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God’s Loftstory: LKSVDD Transforms 1928 Church into Daylight-Filled Home with Shipping Container Studio
Posted By Andrew Goodwin On November 6, 2012 @ 11:33 am In Architecture,Cargotecture,carousel showcase,Design,Gallery,Gardening and Plants,Green renovation,Green Roof,Innovation,Recycled Materials | No Comments
The Dutch architectural firm Leijh Kappelhoff Seckel van den Doppelsteen (LKSVDD) Architecten found an intriguing and humorous way to renovate a 1928 church into a residential loft, aptly named "God's Loftstory". Located in Haarlo, Netherlands, LKSVDD Architecten preserved the historic nature of the building’s exterior and reinvented the interior through a simple concept; strip, isolate and furnish. This economical, smart renovation was also accompanied by the installation of a green-roofed shipping container studio and shed, which further defined LKSVDD’s holistic, thoughtful work.
The renovation  of the church was designed as an open structure, which takes advantage of the spaciousness of the 1100 cubic meter volume. The design team at LKSVDD Architecten preserved the stained glass, panel doors, rafters and the stage to give the loft authentic character. The centerpiece of the room is a stairway, which was creatively nicknamed the “stairway to have-fun”. The stairs serve as a room divider between the kitchen, living room and office. Old wooden floorboards were repurposed for the walls of the stairway and a bright red color playfully accents the stairs. The stairway leads to the only other architectural addition, which houses the bedroom and bathroom.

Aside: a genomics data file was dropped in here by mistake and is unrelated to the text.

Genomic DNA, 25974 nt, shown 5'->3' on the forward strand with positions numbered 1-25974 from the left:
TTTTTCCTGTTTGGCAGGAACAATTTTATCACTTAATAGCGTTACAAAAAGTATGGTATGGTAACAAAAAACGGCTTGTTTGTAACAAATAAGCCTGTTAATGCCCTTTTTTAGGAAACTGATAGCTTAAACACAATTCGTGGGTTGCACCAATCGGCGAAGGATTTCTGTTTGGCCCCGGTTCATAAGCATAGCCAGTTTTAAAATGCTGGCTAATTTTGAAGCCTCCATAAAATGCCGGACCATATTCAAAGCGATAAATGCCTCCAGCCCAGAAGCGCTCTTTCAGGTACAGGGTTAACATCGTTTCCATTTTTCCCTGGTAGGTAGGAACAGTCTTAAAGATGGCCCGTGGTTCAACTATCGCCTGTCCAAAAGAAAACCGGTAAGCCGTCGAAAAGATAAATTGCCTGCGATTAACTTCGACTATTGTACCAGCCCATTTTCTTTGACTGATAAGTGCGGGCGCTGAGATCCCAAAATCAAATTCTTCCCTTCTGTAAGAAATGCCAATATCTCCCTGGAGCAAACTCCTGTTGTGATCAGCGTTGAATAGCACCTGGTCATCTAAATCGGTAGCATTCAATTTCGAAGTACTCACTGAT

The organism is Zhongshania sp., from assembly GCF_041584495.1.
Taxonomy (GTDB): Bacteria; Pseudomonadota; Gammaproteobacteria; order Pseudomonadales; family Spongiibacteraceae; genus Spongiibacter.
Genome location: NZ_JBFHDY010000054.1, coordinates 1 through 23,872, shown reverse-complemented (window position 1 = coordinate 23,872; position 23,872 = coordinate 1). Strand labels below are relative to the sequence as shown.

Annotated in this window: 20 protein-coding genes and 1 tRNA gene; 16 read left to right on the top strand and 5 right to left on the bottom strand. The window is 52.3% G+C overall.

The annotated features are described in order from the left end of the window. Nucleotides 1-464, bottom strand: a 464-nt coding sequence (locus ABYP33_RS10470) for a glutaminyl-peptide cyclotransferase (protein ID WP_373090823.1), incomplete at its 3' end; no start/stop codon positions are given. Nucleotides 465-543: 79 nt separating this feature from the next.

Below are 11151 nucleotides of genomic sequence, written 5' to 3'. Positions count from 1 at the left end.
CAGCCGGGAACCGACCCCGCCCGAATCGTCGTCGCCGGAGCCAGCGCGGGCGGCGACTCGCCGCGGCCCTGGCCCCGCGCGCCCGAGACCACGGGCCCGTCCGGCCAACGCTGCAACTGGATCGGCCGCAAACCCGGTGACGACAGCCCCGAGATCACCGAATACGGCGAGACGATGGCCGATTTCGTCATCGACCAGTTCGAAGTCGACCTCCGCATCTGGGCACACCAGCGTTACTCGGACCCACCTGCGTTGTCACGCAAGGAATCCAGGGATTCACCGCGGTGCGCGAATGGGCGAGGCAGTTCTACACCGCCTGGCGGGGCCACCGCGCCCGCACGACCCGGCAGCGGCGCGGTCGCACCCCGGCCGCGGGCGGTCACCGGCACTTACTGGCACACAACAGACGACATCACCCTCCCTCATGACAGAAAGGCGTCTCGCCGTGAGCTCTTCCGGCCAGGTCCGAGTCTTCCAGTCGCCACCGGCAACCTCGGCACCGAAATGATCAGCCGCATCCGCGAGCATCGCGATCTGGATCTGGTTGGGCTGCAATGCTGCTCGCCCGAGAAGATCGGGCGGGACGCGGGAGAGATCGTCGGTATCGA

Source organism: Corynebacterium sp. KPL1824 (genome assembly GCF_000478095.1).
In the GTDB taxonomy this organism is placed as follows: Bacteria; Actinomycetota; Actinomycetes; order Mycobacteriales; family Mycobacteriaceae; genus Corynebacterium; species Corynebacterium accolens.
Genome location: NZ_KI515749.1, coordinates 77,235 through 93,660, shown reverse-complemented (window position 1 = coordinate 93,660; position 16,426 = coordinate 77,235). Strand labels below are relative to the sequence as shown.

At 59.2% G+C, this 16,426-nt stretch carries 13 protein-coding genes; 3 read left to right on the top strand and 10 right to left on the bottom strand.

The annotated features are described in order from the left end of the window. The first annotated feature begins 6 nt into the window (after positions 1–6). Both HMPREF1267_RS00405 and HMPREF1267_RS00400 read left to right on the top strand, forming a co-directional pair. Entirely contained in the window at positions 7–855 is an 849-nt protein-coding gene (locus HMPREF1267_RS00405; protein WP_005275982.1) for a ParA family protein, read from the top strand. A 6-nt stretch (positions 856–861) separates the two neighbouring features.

The clients renovated the church in a method to not only be pure, functional, and cost-effective, but to also make a playful statement of the previous nature of the building. Their humor, love and creativity can be found in the project elements like the swing, the “stairway to have fun”, and the wooden “lost sheep” in the garden, not to mention the—literal—bathroom humor.
The exterior yard is planted as an orchard and a mixture of herb, vegetable, and flower gardens. This edible escape provides the owners with a private garden with a view of the church. As outlined by the architects, this can be seen as a “contemporary nod to the old monastery gardens”. Adjacent to this garden and acting as a privacy fence is a green-roofed shed made from a 40 foot container .
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URL to article: http://inhabitat.com/lksvdds-transformation-of-a-dutch-church-creates-unique-sustainable-home-with-shipping-container-studio/
URLs in this post:
 Image: http://inhabitat.com/wp-content/blogs.dir/1/files/2012/11/LKSVDD-Architects-Gods-Loftstory-4.jpg
 renovation: http://inhabitat.com/modern-coreten-steel-home-cuts-through-a-historic-railroad-cottage-in-the-netherlands/
 container: http://inhabitat.com/index.php?s=shipping+container
 Leijh, Kappelhoff, Seckel, van den Dobbelstein, Architecten: http://www.lksvdd.nl/?rubriekid=2057
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